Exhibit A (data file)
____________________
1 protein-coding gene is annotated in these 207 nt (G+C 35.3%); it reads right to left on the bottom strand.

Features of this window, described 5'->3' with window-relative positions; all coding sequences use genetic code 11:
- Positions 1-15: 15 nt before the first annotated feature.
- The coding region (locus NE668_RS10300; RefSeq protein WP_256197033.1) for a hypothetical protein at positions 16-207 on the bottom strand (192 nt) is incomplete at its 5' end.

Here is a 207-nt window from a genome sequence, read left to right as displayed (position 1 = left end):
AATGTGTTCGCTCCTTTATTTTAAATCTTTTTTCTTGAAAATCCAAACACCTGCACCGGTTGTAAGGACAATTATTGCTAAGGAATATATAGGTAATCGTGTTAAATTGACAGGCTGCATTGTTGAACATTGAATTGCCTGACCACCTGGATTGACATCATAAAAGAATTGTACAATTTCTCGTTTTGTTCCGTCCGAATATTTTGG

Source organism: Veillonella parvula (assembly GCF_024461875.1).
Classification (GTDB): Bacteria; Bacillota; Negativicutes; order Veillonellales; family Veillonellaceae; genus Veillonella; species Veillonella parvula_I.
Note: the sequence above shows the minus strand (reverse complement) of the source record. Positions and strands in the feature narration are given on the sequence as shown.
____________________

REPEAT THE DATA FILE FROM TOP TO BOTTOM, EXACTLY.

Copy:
1 protein-coding gene is annotated in these 207 nt (G+C 35.3%); it reads right to left on the bottom strand.

Features of this window, described 5'->3' with window-relative positions; all coding sequences use genetic code 11:
- Positions 1-15: 15 nt before the first annotated feature.
- The coding region (locus NE668_RS10300; RefSeq protein WP_256197033.1) for a hypothetical protein at positions 16-207 on the bottom strand (192 nt) is incomplete at its 5' end.

Here is a 207-nt window from a genome sequence, read left to right as displayed (position 1 = left end):
AATGTGTTCGCTCCTTTATTTTAAATCTTTTTTCTTGAAAATCCAAACACCTGCACCGGTTGTAAGGACAATTATTGCTAAGGAATATATAGGTAATCGTGTTAAATTGACAGGCTGCATTGTTGAACATTGAATTGCCTGACCACCTGGATTGACATCATAAAAGAATTGTACAATTTCTCGTTTTGTTCCGTCCGAATATTTTGG

Source organism: Veillonella parvula (assembly GCF_024461875.1).
Classification (GTDB): Bacteria; Bacillota; Negativicutes; order Veillonellales; family Veillonellaceae; genus Veillonella; species Veillonella parvula_I.
Note: the sequence above shows the minus strand (reverse complement) of the source record. Positions and strands in the feature narration are given on the sequence as shown.